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In the CWPA Position Statement on Pre-College Credit for Writing (see attachment), the Council of Writing Program Administrators (CWPA), an organization that advocates for best practices in the teaching of writing in postsecondary institutions, compares the three main alternatives high school students have for completing early the required first-year writing (FYW) course they would otherwise take after matriculating at college. These alternatives are Advanced Placement (AP), International Baccalaureate (IB), and dual credit or concurrent enrollment (DC/CE).

Because so many stakeholders have an interest in understanding how these high school alternatives compare to FYW, the position statement discusses the history and purposes of FYW, AP, IB, and DC/CE and then generalizes about the curriculum, student readiness, and instructors in each alternative. Because of the local variability of AP and DC/CE courses and the limited experience most institutions have with IB students, CWPA does not dictate whether colleges and universities should grant waivers and/or credit for any or all of these pre-college offerings. However, it does believe that giving students credit for substitutes for FYW may do the students a disservice when the substitutes do not compare well to FYW in curriculum, student readiness, and teacher preparation and supervision. CWPA therefore urges postsecondary institutions to exercise diligence in examining the curriculum, assignments, written work, test scores, and other evidence that students present upon entering college to claim that they already have had an experience equivalent to FYW. CWPA also does not take a single position on whether or not high school students should avail themselves of AP, IB, and DC/CE courses. Pre-college AP, IB, and DC/CE courses may be highly valuable to high school students’ educational development but should perhaps be considered as preparation, not substitutes, for strong FYW courses taken on the campus where each student matriculates.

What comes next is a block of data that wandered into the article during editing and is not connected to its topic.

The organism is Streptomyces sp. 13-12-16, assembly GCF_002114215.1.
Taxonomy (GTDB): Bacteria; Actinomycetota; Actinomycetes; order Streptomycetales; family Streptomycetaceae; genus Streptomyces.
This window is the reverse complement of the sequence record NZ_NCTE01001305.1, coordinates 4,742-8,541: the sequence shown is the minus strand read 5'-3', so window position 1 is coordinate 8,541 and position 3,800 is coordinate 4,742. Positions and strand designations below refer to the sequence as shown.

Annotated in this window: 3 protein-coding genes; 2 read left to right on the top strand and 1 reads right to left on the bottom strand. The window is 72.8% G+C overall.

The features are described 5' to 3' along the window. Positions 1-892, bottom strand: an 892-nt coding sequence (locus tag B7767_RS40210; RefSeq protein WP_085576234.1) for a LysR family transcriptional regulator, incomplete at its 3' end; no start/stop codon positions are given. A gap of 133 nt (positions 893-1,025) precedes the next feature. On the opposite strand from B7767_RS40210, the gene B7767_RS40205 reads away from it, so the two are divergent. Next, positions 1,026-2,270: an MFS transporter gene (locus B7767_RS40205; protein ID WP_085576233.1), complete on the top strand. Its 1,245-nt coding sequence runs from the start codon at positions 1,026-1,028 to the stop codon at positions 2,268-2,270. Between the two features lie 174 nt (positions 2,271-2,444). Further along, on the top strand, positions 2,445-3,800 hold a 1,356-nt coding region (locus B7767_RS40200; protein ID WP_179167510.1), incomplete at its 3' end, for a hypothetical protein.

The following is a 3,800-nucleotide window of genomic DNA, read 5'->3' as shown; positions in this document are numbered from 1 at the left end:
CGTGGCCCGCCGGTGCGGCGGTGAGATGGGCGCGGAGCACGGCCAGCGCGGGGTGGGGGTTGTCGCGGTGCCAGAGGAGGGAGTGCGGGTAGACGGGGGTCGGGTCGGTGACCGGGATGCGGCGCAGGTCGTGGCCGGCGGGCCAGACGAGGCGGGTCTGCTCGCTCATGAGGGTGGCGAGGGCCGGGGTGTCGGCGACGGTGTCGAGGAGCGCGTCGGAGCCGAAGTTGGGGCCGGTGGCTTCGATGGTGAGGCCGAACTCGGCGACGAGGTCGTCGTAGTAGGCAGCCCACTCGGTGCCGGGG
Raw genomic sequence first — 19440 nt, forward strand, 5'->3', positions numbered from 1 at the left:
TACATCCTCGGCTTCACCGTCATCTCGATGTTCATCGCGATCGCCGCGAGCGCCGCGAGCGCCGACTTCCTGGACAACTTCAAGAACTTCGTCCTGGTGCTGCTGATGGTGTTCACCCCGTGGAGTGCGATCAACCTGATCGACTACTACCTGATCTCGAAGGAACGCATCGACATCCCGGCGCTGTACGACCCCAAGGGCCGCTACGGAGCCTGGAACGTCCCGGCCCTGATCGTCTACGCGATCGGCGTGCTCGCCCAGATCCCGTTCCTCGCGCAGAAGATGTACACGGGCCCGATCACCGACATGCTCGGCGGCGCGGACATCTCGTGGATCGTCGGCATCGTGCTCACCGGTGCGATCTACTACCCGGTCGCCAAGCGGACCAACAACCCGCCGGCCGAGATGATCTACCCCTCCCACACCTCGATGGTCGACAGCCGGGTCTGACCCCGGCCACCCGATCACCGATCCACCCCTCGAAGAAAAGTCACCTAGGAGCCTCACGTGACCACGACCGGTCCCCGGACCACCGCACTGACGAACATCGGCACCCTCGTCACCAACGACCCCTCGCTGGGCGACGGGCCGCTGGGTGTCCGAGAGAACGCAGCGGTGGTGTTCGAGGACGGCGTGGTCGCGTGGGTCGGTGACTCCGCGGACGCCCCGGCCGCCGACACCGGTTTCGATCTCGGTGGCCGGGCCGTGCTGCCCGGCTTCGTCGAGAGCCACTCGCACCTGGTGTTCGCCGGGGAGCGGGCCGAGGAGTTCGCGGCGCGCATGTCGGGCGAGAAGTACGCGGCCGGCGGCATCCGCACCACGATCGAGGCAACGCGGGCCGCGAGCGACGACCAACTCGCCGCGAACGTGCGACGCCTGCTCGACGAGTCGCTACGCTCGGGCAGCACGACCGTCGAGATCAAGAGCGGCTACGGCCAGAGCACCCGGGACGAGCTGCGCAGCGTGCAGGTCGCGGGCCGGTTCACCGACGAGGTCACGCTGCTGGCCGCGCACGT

Author Posting. © Council of Writing Program Administrators, 2013. This article is posted here by permission of the CWPA for personal use, not for redistribution. The article was published in WPA: Writing Program Administration, September 2013.

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Creative Commons Attribution-Noncommercial-No Derivative Works 3.0 License
This work is licensed under a Creative Commons Attribution-Noncommercial-No Derivative Works 3.0 License.